In 2008, the most talked about watch models were the bigger ones. During the first decade of the 21st century the new rules seemed to be “bigger is better”, “more complications are better”, and the best one “price is no object”. A simple watch with a clean dial was nowhere to be found.
However, the world’s economic crisis seems to have changed that, and the pendulum has begun to swing back. A year later, in 2009, we began to see a revival of the classical watch; a watch with a slimmer case, two hands, and maybe a seconds sub dial. The subdued elegance and class of these watches was a sharp turnaround from the pricier, brighter and bolder watches. The new models offered an elegant and vintage look that was reminiscent of the mid 1900s.
A few more years have passed and the classical revival of the watches show no sign of stopping, the world fairs presented this year a number of uncomplicated models that are inspired by watches from the last century. The cases are also smaller (in the 38 to 44mm) and thinner, and the dials are clean and uncomplicated.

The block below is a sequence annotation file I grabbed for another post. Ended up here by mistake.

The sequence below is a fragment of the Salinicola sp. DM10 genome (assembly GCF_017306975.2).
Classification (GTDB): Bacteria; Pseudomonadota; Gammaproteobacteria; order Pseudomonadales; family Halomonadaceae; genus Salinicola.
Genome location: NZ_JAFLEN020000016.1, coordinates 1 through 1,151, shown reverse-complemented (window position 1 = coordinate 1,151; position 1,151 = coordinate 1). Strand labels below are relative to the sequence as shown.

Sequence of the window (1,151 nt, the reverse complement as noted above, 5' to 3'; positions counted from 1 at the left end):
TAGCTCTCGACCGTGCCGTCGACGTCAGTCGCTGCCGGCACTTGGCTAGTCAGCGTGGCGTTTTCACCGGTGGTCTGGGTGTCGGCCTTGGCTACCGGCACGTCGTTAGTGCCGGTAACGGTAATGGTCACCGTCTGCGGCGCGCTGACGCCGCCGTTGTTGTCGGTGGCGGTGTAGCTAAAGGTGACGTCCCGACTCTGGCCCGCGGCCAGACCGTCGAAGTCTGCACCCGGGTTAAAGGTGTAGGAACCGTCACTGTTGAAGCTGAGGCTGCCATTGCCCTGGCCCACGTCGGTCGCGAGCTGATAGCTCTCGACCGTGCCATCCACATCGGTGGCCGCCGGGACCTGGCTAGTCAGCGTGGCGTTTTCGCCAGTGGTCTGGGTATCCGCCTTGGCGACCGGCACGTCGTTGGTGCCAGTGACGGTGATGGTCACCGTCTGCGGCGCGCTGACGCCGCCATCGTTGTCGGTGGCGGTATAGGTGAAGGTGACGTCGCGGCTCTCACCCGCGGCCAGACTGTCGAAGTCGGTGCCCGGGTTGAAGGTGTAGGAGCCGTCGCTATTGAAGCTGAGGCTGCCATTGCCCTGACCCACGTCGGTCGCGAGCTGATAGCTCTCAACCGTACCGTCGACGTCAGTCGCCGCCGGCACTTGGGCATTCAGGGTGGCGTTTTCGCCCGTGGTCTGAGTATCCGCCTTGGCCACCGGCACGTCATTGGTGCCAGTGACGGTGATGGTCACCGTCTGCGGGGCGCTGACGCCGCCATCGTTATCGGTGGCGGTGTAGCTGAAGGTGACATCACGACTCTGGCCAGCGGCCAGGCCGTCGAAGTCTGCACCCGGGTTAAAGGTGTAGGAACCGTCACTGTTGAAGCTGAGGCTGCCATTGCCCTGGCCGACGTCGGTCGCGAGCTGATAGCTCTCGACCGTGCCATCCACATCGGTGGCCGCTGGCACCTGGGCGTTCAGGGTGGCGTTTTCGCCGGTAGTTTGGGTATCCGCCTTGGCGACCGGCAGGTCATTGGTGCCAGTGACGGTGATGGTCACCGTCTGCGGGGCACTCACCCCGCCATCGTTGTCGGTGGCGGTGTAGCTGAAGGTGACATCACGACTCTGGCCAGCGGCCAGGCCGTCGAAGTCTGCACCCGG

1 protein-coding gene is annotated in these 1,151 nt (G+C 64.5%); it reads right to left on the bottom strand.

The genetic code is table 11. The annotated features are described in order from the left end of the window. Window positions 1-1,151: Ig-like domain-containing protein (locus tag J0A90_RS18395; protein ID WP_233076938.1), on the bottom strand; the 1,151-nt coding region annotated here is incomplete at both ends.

The number of complications and functions per watch has also decreased significantly and there aren’t that many watches with tachymeters, slide rules, and multiple subdials. The decorations and adornments are now reserved for the movement, which is displayed through a see through caseback and includes jewels and beautiful craftsmanship with handmade engravings.
Of course there will always be a demand, even if small, for multifunction watches with high complications, large cases, and weird experimental materials and flashy colors and dials, but there is a reason why in difficult times we turn to the classics. They may not be as fashionable or as trendy as the watches from the first years of this century, but I prefer this new watch trend, as it is classic and timeless, and opens up the possibility of the current watches becoming vintage watches and passing from generation to generation. These are watches that you will keep and use for many years.